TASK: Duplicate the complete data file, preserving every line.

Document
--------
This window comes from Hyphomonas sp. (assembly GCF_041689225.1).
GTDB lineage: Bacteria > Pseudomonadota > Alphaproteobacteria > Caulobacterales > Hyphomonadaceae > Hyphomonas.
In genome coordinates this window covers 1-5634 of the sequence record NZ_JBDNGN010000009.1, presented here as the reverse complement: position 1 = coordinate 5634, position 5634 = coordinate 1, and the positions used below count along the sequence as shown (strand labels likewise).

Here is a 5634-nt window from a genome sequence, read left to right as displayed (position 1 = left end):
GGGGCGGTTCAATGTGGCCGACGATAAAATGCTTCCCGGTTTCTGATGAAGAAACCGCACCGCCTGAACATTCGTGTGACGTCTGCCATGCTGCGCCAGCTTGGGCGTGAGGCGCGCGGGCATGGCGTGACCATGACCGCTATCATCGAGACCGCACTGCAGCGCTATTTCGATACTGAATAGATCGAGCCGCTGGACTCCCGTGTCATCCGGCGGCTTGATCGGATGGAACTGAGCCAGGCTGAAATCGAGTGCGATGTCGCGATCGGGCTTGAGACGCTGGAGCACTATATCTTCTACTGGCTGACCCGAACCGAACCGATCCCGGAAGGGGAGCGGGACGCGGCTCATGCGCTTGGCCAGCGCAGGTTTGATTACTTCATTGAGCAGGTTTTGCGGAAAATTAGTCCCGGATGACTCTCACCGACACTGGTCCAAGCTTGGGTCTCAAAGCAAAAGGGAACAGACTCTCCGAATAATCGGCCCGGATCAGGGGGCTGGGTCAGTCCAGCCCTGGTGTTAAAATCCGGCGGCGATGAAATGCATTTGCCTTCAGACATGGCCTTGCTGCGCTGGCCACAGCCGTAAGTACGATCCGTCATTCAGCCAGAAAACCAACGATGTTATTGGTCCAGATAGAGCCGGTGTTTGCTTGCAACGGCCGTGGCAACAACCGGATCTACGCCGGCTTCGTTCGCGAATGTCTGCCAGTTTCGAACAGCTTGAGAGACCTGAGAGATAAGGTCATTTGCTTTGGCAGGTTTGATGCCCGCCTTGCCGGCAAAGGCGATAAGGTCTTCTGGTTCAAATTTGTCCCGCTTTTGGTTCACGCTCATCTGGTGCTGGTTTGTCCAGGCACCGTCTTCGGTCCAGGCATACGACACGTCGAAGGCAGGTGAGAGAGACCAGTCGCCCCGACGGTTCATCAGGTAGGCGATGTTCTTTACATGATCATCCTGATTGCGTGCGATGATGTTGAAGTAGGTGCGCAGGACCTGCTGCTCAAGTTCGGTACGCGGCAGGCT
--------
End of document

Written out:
This window comes from Hyphomonas sp. (assembly GCF_041689225.1).
GTDB lineage: Bacteria > Pseudomonadota > Alphaproteobacteria > Caulobacterales > Hyphomonadaceae > Hyphomonas.
In genome coordinates this window covers 1-5634 of the sequence record NZ_JBDNGN010000009.1, presented here as the reverse complement: position 1 = coordinate 5634, position 5634 = coordinate 1, and the positions used below count along the sequence as shown (strand labels likewise).

Here is a 5634-nt window from a genome sequence, read left to right as displayed (position 1 = left end):
GGGGCGGTTCAATGTGGCCGACGATAAAATGCTTCCCGGTTTCTGATGAAGAAACCGCACCGCCTGAACATTCGTGTGACGTCTGCCATGCTGCGCCAGCTTGGGCGTGAGGCGCGCGGGCATGGCGTGACCATGACCGCTATCATCGAGACCGCACTGCAGCGCTATTTCGATACTGAATAGATCGAGCCGCTGGACTCCCGTGTCATCCGGCGGCTTGATCGGATGGAACTGAGCCAGGCTGAAATCGAGTGCGATGTCGCGATCGGGCTTGAGACGCTGGAGCACTATATCTTCTACTGGCTGACCCGAACCGAACCGATCCCGGAAGGGGAGCGGGACGCGGCTCATGCGCTTGGCCAGCGCAGGTTTGATTACTTCATTGAGCAGGTTTTGCGGAAAATTAGTCCCGGATGACTCTCACCGACACTGGTCCAAGCTTGGGTCTCAAAGCAAAAGGGAACAGACTCTCCGAATAATCGGCCCGGATCAGGGGGCTGGGTCAGTCCAGCCCTGGTGTTAAAATCCGGCGGCGATGAAATGCATTTGCCTTCAGACATGGCCTTGCTGCGCTGGCCACAGCCGTAAGTACGATCCGTCATTCAGCCAGAAAACCAACGATGTTATTGGTCCAGATAGAGCCGGTGTTTGCTTGCAACGGCCGTGGCAACAACCGGATCTACGCCGGCTTCGTTCGCGAATGTCTGCCAGTTTCGAACAGCTTGAGAGACCTGAGAGATAAGGTCATTTGCTTTGGCAGGTTTGATGCCCGCCTTGCCGGCAAAGGCGATAAGGTCTTCTGGTTCAAATTTGTCCCGCTTTTGGTTCACGCTCATCTGGTGCTGGTTTGTCCAGGCACCGTCTTCGGTCCAGGCATACGACACGTCGAAGGCAGGTGAGAGAGACCAGTCGCCCCGACGGTTCATCAGGTAGGCGATGTTCTTTACATGATCATCCTGATTGCGTGCGATGATGTTGAAGTAGGTGCGCAGGACCTGCTGCTCAAGTTCGGTACGCGGCAGGCT